The Mediterranean as a meeting place. Brotherhood as a sign of life. The canonization of Charles de Foucauld. The new archbishop of Algiers, Msgr. Jean-Paul Vesco speaks to us.
From the terrace of his office, he sees this large blue expanse where one’s gaze is lost in the distance. This great sea, the Mediterranean. He thinks of his church that lies between the Mediterranean coast and the Sahara.
He tells us: “From our perspective, the Mediterranean is not a border. From the historical, cultural and geographical points of view but also for the fauna and flora, the peoples that overlook this sea have many things in common. We share the same climate and often the same traditions. These common traits represent the roots on which our Christian and Muslim faiths rest today. We are the ones who have created the borders, those between different religions, between the West and the Muslim Arab world and between the North and the South. “
Msgr. Jean-Paul Vesco, took office only on 11 February as the new Archbishop of Algiers, until then he had been Bishop of Oran. Born in Lyon in 1962, Jean-Paul Vesco joined the Dominican order in 1995 after studying law and working as a lawyer. He was ordained a priest in 2001.
His first contact with Algeria came a year later when he moved to the Dominican convent of Tlemcen, in the diocese of Oran. He became Vicar General in 2005 and treasurer in 2007. He returned to France at the end of 2010 after being elected Prior Provincial of the Province of France. He held this office for a few months before being appointed by Benedict XVI as head of the diocese of Oran on 1 December 2012.
On 8 December 2018, Archbishop Vesco hosted the beatification of the 19 martyrs of Algeria in his diocese, including Bishop Pierre Claverie, the former bishop of Oran assassinated in 1996, and the monks of Tibhirine.
Remembering these martyrs, he says: “The testimony of the martyrs in Algeria is that life is stronger than death and that fraternity will win. There is no other choice. There is no other option. As Pope Francis says, fraternity is the new frontier of humanity. Discovering ourselves as brothers and respecting each other in our differences. The alternative to brotherhood is destruction “.
Describing the Catholic Church in Algeria he points out: “Our Church is fraternal. Although from the inside we often see the reverse of the canvas, with its knots and threads that seem to go in all directions, it is the image we give, and this image is not only true but also an important part of our testimony. “
According to statistics, Catholics number about 5,000, less than 0.01% of the population, the overwhelming majority are Moslems. Msgr. Vesco adds “We live this brotherhood in our parish communities, with our migrant brothers and sisters, especially when we visit them in prison. We live it with the inhabitants of this country. It is the particular vocation of our Church. As Christians and as a Church with Muslim men and women. It is a brotherhood that reaches out beyond religious prejudices and the wounds of history. Our Church is constantly being questioned, and in turn wondering why it is present here, in a country practically without Christians “.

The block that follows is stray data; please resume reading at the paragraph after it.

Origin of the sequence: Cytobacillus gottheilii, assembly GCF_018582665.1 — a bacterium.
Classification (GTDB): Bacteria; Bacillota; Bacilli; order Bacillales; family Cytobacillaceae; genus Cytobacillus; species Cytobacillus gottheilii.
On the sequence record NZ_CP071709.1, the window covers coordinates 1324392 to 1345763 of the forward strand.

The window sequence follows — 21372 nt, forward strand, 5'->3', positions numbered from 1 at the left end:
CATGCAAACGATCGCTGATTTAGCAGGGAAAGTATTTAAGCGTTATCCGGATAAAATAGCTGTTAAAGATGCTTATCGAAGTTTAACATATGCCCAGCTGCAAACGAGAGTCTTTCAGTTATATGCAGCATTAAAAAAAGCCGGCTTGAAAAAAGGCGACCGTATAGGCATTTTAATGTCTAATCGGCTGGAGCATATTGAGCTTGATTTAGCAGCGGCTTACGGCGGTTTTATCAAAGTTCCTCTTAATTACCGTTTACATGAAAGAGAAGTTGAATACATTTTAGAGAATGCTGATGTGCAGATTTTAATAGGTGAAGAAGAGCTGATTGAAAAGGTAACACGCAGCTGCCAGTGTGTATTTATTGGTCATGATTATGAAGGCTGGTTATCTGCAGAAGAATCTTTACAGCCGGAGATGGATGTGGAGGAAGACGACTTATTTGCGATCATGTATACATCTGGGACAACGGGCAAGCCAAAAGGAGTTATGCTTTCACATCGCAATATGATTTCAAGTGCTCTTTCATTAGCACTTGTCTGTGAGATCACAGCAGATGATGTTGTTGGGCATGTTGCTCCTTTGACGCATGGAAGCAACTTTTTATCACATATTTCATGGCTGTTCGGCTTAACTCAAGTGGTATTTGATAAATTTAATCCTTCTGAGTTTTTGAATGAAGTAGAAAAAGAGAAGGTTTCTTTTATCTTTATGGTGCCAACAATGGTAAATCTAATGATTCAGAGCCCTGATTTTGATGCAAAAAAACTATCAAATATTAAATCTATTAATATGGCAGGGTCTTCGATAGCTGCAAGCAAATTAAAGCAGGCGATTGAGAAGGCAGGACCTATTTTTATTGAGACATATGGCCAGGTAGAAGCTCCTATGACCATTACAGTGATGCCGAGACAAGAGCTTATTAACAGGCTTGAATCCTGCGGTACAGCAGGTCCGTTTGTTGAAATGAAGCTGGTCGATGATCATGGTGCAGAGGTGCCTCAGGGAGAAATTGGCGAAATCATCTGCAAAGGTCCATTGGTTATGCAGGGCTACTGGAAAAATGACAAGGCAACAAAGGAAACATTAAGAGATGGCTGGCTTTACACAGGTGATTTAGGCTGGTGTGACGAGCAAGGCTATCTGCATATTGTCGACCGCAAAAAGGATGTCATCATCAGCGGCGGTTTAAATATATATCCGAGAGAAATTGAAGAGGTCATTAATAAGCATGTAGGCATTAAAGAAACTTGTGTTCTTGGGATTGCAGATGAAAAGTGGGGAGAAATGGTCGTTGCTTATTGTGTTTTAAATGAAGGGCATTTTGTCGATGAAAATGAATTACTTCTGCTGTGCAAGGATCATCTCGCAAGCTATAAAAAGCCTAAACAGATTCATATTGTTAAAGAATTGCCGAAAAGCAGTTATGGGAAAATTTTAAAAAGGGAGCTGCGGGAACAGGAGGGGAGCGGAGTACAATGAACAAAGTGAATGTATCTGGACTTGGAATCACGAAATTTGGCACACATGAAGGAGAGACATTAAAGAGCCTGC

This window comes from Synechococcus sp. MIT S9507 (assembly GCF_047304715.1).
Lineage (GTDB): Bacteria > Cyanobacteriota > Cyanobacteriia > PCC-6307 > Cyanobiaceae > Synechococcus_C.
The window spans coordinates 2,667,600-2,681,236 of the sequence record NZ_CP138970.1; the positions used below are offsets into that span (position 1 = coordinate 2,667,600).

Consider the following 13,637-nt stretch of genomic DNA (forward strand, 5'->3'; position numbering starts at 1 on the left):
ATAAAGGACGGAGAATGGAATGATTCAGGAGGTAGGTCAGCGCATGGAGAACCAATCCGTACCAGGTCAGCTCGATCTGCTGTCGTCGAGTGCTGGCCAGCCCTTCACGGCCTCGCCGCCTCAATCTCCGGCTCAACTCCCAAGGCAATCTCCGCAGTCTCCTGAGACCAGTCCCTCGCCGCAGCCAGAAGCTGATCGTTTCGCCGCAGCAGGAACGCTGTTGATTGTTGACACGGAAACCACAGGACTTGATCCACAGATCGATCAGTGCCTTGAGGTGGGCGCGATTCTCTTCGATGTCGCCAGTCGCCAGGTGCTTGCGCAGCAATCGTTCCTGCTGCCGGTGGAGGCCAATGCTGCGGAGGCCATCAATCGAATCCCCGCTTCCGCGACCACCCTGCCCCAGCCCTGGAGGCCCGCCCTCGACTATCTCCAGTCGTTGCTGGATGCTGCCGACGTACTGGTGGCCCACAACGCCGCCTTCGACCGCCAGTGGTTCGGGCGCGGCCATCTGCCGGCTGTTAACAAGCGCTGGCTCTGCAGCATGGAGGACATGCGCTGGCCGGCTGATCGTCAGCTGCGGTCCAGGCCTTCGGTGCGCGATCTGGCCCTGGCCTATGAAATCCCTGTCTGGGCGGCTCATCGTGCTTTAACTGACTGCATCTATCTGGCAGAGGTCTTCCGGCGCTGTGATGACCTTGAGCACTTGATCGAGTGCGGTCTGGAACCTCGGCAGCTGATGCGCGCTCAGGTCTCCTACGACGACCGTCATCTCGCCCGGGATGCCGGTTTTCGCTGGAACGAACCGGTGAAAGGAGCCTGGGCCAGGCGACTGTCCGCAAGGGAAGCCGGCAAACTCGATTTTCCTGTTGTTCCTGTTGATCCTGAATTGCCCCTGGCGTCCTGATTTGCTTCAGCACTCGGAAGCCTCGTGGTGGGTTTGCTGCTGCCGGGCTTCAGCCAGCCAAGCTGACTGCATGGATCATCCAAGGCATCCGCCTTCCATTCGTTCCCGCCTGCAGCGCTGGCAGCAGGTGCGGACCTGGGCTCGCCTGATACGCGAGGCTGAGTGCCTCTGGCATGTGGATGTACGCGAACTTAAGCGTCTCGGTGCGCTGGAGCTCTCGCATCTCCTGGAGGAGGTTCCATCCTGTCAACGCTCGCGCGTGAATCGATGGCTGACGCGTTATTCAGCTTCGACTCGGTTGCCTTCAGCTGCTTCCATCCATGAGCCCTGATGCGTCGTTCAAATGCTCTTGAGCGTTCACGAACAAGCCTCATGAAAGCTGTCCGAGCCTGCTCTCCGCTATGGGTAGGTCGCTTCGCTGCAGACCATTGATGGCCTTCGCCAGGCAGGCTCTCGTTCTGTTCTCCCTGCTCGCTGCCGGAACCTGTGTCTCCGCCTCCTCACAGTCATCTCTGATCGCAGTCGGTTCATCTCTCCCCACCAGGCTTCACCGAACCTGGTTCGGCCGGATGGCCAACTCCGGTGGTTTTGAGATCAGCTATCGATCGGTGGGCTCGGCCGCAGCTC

And it is in this context of brotherhood that the canonization of Charles de Foucauld celebrated on May 15th must be seen. “In his search for universal brotherhood, Charles de Foucauld never stopped going further and further, to prove what it really means to be a “Universal brother”.
“Charles de Foucauld – reflects the archbishop of Algiers – came to be a universal brother, not by proclaiming the Gospel as he had imagined at the beginning, but by becoming passionate about the language and culture of the Tuareg peoples to the point of drawing up the first dictionary of the Tamasheq language and to transcribe an entire poem transmitted orally from generation to generation. It is in taking seriously the ‘we’ of his Tuareg brothers that he becomes, even more, a universal brother, and not starting from an abstract ideal of brotherhood that he had in mind. It takes two to be brothers”.
The other, in Algeria, is necessarily the Muslim brother, in a country where almost all of its inhabitants profess the religion of Mohammed. And it is precisely for this reason, Msgr. Vesco continues, that it is in the DNA of our Church that we do not limit the horizon of brotherhood to the Christian community. Almost all our actions, individual and collective, not only do not take into account religious affiliation but are all aimed at the Muslim context in which we live and which we are given to love. For us, this is evidence, but such evidence is not taken for granted. Because the stabbing question always arises: “But why do they do it?”. It is in this forever open question that the strength of our testimony resides, more than in the words we use in trying to answer it “.
And finally, we ask Monsignor Vesco what he expects from Christians in Algeria. “My deepest expectation is that religious difference is no longer so structuring in the life of a society, that it cannot be lived with respect and profound acceptance of the other, even in the diversity of his religious faith. As a Church and as Christians, we are still regarded as foreigners. We would like to be recognized as human beings, brothers and sisters of this people, citizens of this country. The recognition of our citizenship is not for us a political claim but the conviction that society is strong when it has the ability to accept and open up to differences and this is true for all societies in the world because everywhere we are witnessing a generalized fear of others and the temptation to close ranks.”